tree


Like Charlie Brown, Christmas depresses me on the whole. Perhaps because the build-up is so long and disappointment is practically guaranteed by the time the day arrives.

I confessed this sentiment last year and I still stand by it. I’m trying to get better – really. These days I’m sorely tempted to blog all depressing stuff but I really shouldn’t. We know everything is going to crap these days but I don’t need to rub anyone’s face in it. Instead, I’m going to try to find some funny stuff (although not necessarily Christmas stuff) and hope it makes you chuckle. Here’s my effort for today (the article title alone is great):

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Ginkgo-Lined D.C., Capital of the U.S., and Now P.U.

The bouquet of a ginkgo tree’s fruit has strong notes of unwashed feet and Diaper Genie, with noticeable hints of spoiled butter.

For the District government this winter, it is the smell of defeat.

This year, arborists working for the city tried a new solution for the stinky fruit, which has plagued residents for decades. They injected more than 1,000 ginkgo biloba trees with a chemical to stop them from producing the fruit.

Whoops.

The chemical didn’t work, for reasons that scientists still don’t understand. Now, instead of less ginkgo stink, Washington has its worst case in years — a bumper crop of nastiness that is studding sidewalks and sliming dress shoes from Capitol Hill to Kalorama.

“Uuuuugh. Uuuuugh,” said Christine Lombardi, working the front desk of the Hotel George near Union Station. Out front, a ginkgo had been dropping berries for days. “It’s just awful because people step on it outside, and then they bring it inside the hotel, and people think somebody got sick.”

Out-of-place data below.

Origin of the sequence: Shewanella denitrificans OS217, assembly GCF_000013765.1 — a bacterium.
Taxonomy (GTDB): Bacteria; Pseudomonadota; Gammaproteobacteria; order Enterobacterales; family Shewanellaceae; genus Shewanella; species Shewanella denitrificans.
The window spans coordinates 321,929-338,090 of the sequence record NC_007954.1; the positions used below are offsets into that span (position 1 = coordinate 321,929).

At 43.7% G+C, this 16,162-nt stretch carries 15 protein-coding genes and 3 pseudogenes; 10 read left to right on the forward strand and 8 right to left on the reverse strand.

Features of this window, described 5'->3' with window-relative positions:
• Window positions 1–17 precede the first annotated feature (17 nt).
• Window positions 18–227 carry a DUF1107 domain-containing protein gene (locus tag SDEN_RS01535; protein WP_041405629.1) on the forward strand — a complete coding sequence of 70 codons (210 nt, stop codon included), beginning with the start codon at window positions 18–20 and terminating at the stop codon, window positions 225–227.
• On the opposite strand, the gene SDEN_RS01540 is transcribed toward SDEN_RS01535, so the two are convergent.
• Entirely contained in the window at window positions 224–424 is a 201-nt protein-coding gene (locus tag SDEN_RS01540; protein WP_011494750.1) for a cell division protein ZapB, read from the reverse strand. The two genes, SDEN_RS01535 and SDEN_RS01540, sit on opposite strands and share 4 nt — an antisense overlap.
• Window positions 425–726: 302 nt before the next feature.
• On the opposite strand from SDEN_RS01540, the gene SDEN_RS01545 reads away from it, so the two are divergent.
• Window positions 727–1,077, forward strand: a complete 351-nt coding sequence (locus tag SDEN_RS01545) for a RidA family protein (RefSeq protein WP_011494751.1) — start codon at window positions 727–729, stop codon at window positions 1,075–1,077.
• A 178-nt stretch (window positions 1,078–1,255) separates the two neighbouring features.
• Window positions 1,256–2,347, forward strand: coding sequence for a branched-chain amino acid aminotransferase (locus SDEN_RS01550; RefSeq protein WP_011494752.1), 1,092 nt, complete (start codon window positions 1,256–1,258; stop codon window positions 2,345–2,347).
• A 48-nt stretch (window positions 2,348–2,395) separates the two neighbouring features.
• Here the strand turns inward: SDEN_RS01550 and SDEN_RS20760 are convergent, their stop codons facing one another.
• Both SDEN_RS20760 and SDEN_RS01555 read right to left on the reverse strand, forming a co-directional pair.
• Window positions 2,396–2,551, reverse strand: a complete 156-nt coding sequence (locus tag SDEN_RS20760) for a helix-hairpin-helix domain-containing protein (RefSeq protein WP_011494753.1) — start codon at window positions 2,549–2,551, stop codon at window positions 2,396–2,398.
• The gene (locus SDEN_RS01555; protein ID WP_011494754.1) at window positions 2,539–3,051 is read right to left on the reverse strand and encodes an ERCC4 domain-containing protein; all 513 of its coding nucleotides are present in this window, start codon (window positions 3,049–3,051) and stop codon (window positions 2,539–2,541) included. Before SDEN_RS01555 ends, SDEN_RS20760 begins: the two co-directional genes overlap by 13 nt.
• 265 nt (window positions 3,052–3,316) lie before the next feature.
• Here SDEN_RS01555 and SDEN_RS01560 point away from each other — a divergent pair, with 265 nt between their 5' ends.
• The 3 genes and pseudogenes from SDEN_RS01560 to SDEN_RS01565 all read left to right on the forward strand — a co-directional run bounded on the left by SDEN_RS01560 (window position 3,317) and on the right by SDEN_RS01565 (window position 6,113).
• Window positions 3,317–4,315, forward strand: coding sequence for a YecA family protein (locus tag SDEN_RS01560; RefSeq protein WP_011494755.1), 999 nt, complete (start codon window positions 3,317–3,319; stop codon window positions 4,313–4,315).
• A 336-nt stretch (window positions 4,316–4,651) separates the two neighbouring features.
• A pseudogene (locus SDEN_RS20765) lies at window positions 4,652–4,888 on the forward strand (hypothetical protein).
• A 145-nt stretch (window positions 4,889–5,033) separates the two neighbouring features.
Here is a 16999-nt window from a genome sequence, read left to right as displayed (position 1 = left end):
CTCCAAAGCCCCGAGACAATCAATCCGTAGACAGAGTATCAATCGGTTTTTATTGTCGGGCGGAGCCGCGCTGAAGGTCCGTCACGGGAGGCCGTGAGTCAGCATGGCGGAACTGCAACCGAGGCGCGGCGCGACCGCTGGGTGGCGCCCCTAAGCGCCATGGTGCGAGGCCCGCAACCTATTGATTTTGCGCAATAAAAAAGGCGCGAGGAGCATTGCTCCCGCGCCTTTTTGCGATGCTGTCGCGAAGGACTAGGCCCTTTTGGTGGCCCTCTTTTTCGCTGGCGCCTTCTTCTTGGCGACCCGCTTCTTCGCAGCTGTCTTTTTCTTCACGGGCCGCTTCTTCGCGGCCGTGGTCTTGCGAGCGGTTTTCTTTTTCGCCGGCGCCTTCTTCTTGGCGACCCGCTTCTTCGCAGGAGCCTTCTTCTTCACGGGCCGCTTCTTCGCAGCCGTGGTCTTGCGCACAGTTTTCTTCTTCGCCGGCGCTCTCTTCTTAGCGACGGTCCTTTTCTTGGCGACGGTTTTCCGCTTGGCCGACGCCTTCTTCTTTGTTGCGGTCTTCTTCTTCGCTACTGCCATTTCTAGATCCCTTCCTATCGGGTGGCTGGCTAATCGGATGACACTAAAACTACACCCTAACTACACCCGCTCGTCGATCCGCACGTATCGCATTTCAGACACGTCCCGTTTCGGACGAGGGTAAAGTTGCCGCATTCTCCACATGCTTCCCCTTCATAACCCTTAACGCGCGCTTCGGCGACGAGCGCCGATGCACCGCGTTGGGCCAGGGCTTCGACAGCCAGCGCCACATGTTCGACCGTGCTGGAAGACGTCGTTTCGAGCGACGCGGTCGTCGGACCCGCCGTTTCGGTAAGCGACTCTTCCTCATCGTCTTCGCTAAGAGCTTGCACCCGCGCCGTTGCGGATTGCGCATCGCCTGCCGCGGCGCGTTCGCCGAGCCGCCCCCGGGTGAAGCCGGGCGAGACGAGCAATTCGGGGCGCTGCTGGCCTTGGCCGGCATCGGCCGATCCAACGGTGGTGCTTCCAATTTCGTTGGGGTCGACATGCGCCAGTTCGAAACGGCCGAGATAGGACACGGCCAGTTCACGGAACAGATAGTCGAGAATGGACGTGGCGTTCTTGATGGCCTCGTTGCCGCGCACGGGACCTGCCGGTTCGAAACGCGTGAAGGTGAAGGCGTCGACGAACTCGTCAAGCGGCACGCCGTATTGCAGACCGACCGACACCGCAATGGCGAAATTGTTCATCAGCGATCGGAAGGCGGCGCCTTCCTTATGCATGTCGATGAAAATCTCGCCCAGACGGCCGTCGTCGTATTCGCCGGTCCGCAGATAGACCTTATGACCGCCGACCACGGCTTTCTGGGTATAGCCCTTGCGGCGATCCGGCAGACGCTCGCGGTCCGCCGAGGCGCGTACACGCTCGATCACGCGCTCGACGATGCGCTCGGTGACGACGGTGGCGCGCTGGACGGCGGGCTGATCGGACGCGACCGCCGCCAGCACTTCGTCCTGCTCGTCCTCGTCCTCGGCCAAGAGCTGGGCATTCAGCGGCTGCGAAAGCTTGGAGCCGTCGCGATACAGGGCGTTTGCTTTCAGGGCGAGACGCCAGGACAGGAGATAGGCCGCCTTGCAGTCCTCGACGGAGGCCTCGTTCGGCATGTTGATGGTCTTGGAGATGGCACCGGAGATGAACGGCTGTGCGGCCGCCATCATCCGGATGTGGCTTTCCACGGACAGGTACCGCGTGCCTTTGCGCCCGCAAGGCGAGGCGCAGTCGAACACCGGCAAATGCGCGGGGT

I always knew that Washington stinks but I had no idea I should be blaming the ginkgo. Go figure.

There are two official Christmas trees in Washington DC: the US Capital tree and the National tree at the White House. Here they are:

US Capitol tree National Christmas tree

Capital Tree is on the left; National (White House) tree on the right.

Which do you think is nicer? I like the Capitol tree – and not just because it’s from Vermont. It looks like a real tree not a fake tree like the White House tree. They both use LED lights to save energy but the Capitol tree is decorated with ornaments from Vermont and it has the right shape – one made from nature. And what’s with all the bows on the White House tree? It looks like a big glow stick.

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